Crimes and Obsessions

I’m not sure why I turned on the television that Friday night. Mountains stand between me and most airwaves, and my old TV set tunes into only two channels. I like it that way; I’d much rather spend an evening with friends or a good novel. But it had been a hard week, and I was exhausted.

Somehow it seemed right to stretch out on the couch and catch the 11 o’clock local news before heading to bed.

But there was no local news that night. There was only a bizarre picture of a white Ford Bronco, flashers going, winding its way along the Los Angeles freeway with a phalanx of police cars in pursuit. I’m not sure why I turned on the television that night; I’m even less sure why I didn’t turn it off.

Like 95 million other viewers, I became riveted on a three-hour non-event. I listened to ABC newscasters offer such astute commentary as, "Is that a dog we see in the picture? I think it is a dog" (it was obviously a dog). The consummate comment was Barbara Walters’ breaking newsflash that when he was finally apprehended, O.J. Simpson would be placed in a cell next to parent-killer Erik Menendez.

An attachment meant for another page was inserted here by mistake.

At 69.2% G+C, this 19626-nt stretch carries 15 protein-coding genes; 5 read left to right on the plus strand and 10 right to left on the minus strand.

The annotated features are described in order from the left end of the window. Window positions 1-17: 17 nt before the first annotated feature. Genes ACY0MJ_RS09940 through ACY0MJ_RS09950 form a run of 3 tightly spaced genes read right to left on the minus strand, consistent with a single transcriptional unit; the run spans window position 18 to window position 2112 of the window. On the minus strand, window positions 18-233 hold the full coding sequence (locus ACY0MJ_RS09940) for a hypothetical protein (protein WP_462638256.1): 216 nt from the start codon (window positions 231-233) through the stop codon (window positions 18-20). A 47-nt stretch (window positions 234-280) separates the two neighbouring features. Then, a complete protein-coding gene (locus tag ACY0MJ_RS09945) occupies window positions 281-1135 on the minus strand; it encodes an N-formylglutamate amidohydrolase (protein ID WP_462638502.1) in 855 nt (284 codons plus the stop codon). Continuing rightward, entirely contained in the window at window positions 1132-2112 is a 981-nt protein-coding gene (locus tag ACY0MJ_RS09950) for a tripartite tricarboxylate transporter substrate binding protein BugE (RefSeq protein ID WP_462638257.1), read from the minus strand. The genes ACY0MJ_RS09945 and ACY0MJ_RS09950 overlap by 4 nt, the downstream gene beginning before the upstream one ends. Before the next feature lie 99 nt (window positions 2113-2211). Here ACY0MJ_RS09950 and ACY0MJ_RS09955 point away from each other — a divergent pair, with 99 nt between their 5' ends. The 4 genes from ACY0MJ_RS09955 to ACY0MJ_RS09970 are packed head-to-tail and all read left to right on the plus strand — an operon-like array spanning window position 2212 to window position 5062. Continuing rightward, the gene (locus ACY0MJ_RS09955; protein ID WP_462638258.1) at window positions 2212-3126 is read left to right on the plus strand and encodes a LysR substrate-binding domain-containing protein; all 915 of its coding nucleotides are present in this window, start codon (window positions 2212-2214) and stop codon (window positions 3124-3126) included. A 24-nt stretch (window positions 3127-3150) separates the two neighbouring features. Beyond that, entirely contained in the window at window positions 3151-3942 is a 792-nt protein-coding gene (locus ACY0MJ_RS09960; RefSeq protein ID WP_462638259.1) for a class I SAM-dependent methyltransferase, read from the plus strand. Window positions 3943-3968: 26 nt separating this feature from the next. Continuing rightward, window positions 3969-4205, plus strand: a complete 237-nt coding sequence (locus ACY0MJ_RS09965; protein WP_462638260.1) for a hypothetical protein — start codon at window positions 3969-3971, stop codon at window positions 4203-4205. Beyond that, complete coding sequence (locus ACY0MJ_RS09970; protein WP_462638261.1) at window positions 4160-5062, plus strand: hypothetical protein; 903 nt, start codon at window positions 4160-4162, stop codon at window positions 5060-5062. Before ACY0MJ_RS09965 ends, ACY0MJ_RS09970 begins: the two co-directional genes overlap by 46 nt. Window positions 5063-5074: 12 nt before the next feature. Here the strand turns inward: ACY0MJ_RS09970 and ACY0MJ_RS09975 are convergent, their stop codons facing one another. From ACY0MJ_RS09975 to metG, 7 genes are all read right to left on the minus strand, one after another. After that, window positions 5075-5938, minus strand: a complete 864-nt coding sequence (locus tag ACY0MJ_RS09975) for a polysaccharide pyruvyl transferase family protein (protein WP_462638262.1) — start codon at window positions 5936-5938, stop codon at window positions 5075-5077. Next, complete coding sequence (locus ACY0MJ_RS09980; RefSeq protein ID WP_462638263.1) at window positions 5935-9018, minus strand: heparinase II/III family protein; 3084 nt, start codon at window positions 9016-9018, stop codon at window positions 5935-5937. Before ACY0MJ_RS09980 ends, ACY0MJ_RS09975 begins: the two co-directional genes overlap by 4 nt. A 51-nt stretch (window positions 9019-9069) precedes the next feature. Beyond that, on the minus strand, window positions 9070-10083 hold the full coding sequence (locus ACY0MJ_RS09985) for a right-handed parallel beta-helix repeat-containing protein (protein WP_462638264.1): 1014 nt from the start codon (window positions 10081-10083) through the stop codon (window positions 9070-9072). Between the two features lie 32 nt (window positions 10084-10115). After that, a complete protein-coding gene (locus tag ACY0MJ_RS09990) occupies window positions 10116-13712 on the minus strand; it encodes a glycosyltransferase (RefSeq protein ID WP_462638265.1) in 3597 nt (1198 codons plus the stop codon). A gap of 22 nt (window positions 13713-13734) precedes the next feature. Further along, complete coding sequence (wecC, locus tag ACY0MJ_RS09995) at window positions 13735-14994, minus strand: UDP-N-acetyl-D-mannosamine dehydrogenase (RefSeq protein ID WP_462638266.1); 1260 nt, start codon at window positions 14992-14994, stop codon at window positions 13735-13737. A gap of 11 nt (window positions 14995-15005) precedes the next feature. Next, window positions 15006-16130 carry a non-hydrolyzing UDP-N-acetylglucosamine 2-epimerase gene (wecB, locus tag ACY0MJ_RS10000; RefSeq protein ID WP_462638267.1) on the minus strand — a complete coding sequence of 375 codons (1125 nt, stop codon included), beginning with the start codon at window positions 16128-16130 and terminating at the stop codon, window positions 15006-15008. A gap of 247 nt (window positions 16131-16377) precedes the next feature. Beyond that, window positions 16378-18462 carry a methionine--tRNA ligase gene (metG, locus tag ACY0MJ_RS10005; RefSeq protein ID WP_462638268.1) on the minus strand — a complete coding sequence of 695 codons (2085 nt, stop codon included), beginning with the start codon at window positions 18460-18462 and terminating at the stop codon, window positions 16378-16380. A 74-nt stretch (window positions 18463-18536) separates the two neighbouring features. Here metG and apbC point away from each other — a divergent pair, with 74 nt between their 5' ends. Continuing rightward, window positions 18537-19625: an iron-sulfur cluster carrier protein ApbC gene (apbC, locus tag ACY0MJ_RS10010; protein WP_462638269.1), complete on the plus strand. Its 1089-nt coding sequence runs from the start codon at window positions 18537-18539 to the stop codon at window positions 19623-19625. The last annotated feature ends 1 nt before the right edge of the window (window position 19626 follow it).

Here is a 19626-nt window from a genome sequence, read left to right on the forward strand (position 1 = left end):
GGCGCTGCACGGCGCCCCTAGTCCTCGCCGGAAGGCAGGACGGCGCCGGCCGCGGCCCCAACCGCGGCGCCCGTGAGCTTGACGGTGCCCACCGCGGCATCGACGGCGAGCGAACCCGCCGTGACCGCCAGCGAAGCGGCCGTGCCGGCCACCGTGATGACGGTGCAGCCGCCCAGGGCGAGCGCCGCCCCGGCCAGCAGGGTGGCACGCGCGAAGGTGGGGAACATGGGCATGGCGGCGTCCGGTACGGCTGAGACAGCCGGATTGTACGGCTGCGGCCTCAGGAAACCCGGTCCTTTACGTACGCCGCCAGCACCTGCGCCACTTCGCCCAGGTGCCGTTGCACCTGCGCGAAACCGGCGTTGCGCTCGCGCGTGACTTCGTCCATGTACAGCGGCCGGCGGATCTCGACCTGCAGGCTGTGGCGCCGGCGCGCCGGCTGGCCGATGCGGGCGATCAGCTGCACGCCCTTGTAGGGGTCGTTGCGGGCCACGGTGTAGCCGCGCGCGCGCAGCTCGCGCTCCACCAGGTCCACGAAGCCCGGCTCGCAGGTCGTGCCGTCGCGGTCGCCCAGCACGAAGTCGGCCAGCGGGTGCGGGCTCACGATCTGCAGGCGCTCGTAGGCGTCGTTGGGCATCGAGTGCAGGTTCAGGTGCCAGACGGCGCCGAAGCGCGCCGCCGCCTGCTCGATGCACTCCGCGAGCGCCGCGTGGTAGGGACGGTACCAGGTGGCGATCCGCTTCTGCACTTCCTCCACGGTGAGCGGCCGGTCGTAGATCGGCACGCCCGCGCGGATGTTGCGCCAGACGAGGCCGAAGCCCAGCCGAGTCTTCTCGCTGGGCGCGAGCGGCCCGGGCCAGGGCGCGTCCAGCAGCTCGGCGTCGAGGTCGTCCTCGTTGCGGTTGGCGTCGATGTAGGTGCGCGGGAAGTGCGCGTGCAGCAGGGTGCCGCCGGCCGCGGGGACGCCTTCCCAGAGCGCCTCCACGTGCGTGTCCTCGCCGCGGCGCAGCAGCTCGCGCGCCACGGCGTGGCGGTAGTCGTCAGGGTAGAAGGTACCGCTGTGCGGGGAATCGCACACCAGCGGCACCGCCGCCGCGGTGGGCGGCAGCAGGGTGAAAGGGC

Ms. Walters, after all, had had her show 20/20 pre-empted by the live coverage from LA. Perhaps she was only doing her part to deliver to America what America wanted? Were viewers hoping for some three-hour special edition of Hard Copy, Cops, and America’s Most Wanted rolled into one? Was there some expectation that the low-speed chase was going to end in a grisly police shoot-out or macabre suicide scene?

If our televisions are any indicator, we have become a nation obsessed with violence and voyeurism. It is telling that one TV ratings expert compared the popularity of the O.J. Simpson chase to the start of the Gulf war, which was viewed by 118 million Americans.

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Sojourners Magazine September-October 1994
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